ASK:  This is probably the most important piece of support: Listen. Be present. Many people rush in with advice and what they think are words of comfort. Ask them questions that require more than a yes or no answer (most people, even going through a tough time, would actually really like to talk about their story). Dont just say how are you? as a greetingreally ask how theyre doing and actively listen. And if they ask for your advicegive it. If they dont, unsolicited advice often implies that theyre doing something wrong. Just remember this: The best support usually happens when only one person is talking. And that person should be your friend.

ACT:  Many times the person in need will feel awkward asking for help. The blanket statement just call me if you need anything wont fly. Because chances are they do need somethingthey are just uncomfortable asking for it.

Figure out your strengths as a friend. Are you a financial planner who can offer to help her get things straight? Are your kids the same ages as hers, making it easier for you to whisk them away for a playdate, giving her time to herself? Are you close to her mother who you know she lovesbut is secretly driving her crazy during her time of need? Take her to lunch so your friend gets a little space!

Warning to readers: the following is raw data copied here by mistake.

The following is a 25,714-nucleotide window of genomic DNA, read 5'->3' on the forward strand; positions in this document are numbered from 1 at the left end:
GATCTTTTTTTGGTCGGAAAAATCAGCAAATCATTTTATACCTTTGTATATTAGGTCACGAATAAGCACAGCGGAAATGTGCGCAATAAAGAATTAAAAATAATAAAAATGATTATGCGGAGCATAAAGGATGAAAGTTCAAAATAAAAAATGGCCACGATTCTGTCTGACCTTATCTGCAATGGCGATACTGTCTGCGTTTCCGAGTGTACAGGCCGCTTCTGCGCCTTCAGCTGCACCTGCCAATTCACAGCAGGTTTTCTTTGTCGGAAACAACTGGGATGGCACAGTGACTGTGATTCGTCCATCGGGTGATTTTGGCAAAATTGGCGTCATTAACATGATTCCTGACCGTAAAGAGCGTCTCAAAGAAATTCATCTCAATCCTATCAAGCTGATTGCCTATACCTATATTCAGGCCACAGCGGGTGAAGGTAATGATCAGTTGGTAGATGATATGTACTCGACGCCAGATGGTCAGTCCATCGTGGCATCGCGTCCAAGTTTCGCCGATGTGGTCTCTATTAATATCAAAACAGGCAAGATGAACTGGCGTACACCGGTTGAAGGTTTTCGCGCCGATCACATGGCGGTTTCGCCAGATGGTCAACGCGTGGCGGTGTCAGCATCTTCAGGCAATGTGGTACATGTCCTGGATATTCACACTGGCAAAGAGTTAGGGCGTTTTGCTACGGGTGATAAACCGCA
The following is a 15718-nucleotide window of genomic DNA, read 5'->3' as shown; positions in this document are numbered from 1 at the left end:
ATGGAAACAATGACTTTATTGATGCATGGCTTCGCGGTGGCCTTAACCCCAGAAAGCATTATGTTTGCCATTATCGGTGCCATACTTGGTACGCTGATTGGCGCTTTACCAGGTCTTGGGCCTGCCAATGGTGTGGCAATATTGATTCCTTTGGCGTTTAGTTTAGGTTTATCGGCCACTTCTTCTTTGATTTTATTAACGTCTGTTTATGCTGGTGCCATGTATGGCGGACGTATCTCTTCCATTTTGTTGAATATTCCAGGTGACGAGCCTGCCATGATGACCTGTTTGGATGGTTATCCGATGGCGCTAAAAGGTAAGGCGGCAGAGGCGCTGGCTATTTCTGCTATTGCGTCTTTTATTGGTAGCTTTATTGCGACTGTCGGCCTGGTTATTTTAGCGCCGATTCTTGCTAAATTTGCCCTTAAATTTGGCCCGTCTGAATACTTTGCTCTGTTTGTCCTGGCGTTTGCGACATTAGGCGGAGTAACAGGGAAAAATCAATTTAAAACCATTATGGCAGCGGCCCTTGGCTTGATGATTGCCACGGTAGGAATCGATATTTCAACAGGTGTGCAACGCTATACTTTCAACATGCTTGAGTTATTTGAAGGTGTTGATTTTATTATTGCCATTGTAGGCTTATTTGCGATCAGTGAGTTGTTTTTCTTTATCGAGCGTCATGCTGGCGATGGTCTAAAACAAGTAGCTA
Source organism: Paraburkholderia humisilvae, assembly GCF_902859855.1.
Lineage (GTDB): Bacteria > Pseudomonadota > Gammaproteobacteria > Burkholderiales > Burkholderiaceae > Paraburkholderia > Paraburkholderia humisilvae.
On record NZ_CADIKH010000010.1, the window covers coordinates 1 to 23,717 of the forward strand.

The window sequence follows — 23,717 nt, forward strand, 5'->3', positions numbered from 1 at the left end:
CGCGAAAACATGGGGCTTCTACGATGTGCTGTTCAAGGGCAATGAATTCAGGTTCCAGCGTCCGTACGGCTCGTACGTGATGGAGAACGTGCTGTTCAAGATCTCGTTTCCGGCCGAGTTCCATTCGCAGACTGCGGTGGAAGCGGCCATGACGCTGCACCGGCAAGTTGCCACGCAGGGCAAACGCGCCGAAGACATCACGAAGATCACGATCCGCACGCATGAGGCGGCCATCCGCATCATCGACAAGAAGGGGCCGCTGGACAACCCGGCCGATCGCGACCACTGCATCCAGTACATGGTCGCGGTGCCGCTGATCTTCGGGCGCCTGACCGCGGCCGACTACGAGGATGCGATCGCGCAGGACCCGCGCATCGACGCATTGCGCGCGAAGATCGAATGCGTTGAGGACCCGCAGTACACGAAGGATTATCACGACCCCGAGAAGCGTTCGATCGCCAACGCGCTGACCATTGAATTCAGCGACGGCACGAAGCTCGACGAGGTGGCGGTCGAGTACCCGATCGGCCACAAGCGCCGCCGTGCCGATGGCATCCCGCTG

Againonce you have assessed the situation and figured out a needbe a little proactive. By that I mean: Dont say, Call me if you need help with your kids. Call and say, My kids have been really missing your kids. Can I have them tomorrow afternoon so they can play for awhile?

Dont be too pushy about it. If you have sincerely offered several times, your friend may not be ready for various reasons. Dont necessarily give upjust give space. Help that doesnt sound appealing right now may be exactly what she needs in a month.

Quick ideas for supporting a friend in need:

  • Set up a phone schedule:Do this with her mutual friends so that you know someone is calling to check on her and put two people on it twice a week. That doesnt mean those are the only times people can callbut you know she will be covered for support on a regular basis. I would suggest doing this for six months, minimum. No one wants to feel forgotten.